One key valve replaced days before crash

Crash Investigators want to examine two air valves, one from each engine, that regulated air pressure inside the plane.

One theory is that decompression may have incapacitated the pilots, leaving the jet to fly for hours on automatic pilot until it ran out of gas and crashed.

Benson said his agency has been told that one valve was recently replaced.

"The left-hand modulator valve was changed the Saturday prior to the accident. It's a routine maintenance type thing," said Benson. "It modulates bleed air from the engine that's used for air-conditioning and pressurization of the aircraft."

 Crash victims
• Van Ardan, sports agent

• Stephanie Bellegarrigue, 27, co-pilot

• Bruce Borland, 40, golf course designer

• Robert Fraley, 46, sports agent

Michael Kling, 43, pilot

• Payne Stewart, 42, professional golfer

He said it was too early to make anything of the replacement. The valve is one of two on the airplane and the other would have taken over if the new valve had failed, he said.

Sunjet Aviation, the company that owns the Learjet 35, told investigators that both valves controlling air pressure inside the plane were replaced four years ago in accordance with a Federal Aviation Administration directive.

The 1995 order tells Learjet owners to replace valves "to prevent rapid decompression of the airplane due to cracking and subsequent failure of certain outflow/safety valves."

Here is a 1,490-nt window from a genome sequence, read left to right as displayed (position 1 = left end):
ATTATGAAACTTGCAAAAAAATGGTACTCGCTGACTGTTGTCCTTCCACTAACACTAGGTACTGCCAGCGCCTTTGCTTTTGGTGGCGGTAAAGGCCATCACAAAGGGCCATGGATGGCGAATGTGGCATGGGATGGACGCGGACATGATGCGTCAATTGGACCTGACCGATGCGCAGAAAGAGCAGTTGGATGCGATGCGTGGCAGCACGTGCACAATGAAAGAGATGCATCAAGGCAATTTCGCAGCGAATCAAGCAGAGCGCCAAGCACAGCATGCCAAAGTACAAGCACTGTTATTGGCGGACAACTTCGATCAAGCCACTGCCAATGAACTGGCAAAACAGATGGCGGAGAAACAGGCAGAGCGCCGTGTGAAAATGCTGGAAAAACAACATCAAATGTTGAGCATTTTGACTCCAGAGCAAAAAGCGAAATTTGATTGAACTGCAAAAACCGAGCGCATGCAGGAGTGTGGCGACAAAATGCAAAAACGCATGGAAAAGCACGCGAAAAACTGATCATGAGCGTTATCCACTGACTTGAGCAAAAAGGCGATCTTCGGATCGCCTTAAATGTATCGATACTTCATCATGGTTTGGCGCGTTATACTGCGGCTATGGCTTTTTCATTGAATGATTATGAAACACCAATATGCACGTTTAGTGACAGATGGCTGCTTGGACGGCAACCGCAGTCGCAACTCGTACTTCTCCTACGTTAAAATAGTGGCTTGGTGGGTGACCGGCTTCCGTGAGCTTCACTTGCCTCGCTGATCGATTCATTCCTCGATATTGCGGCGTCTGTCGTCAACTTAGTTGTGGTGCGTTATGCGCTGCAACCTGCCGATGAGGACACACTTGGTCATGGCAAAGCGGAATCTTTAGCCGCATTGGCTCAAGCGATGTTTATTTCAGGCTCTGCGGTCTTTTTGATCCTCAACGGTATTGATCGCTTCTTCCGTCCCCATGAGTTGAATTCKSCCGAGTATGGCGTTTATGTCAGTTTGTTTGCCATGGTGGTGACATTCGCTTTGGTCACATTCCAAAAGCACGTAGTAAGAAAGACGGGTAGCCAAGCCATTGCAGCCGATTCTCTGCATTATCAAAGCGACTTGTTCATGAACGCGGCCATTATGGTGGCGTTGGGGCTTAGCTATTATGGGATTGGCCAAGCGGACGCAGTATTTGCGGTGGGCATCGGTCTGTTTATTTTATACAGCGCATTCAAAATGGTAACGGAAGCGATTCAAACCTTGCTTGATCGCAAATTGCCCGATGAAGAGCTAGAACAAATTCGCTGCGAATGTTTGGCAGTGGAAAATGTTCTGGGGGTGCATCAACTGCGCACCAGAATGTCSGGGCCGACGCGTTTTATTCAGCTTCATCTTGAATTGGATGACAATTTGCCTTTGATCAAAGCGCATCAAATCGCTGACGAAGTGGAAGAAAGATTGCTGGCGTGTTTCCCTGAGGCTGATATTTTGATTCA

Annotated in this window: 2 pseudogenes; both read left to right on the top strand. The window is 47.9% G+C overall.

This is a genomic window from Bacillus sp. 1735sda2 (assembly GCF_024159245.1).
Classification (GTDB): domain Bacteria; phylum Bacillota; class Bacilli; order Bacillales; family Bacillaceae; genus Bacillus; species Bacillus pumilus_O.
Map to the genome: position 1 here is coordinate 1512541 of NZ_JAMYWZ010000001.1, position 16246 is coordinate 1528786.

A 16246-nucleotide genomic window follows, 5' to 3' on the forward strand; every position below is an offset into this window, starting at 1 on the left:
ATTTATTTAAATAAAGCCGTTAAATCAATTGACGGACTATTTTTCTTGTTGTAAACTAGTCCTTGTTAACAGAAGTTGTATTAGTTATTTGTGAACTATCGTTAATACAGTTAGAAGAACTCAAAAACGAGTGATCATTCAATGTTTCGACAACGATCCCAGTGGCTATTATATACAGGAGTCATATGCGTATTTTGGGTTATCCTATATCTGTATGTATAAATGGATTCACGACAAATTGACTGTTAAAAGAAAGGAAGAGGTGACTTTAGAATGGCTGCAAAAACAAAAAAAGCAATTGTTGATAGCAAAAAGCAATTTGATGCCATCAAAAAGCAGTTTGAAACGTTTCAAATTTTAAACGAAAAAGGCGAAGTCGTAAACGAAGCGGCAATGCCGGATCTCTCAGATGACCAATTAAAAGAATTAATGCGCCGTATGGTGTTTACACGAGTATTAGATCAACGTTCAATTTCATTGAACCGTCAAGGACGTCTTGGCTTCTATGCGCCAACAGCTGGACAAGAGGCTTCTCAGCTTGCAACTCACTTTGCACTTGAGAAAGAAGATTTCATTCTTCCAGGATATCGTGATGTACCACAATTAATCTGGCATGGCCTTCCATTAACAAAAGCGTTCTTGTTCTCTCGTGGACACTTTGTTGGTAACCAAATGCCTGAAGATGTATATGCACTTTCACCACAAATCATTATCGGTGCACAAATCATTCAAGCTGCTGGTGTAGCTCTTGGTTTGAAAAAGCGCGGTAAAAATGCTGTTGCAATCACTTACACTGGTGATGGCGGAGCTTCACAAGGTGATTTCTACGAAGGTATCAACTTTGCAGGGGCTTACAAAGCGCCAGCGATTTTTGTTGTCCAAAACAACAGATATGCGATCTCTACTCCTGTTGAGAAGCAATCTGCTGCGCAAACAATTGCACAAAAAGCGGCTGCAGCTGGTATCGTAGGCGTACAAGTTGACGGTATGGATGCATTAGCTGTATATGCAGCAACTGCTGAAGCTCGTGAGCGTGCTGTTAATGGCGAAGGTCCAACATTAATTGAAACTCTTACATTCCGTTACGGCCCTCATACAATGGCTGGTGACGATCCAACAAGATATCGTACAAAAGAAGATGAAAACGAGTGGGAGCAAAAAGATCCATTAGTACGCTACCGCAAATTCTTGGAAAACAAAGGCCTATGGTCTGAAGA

NTSB Vice Chairman Robert Francis said Tuesday the temperature in the cabin, if the plane did decompress, would have been minus 70 degrees Fahrenheit (minus 56 Celsius) at the 45,000-foot (13,720-meter) altitude it reached, which humans could not survive.

Investigators have said it will probably be several days before experts are able to take a look at seals designed to keep the cabin of the 23-year-old aircraft pressurized, assuming enough of them can be recovered.

Oxygen masks found

Benzon said much of the debris recovered so far consisted of small pieces that have been loaded on several flatbed trucks and transported to a nearby airport hangar for closer examination at another time.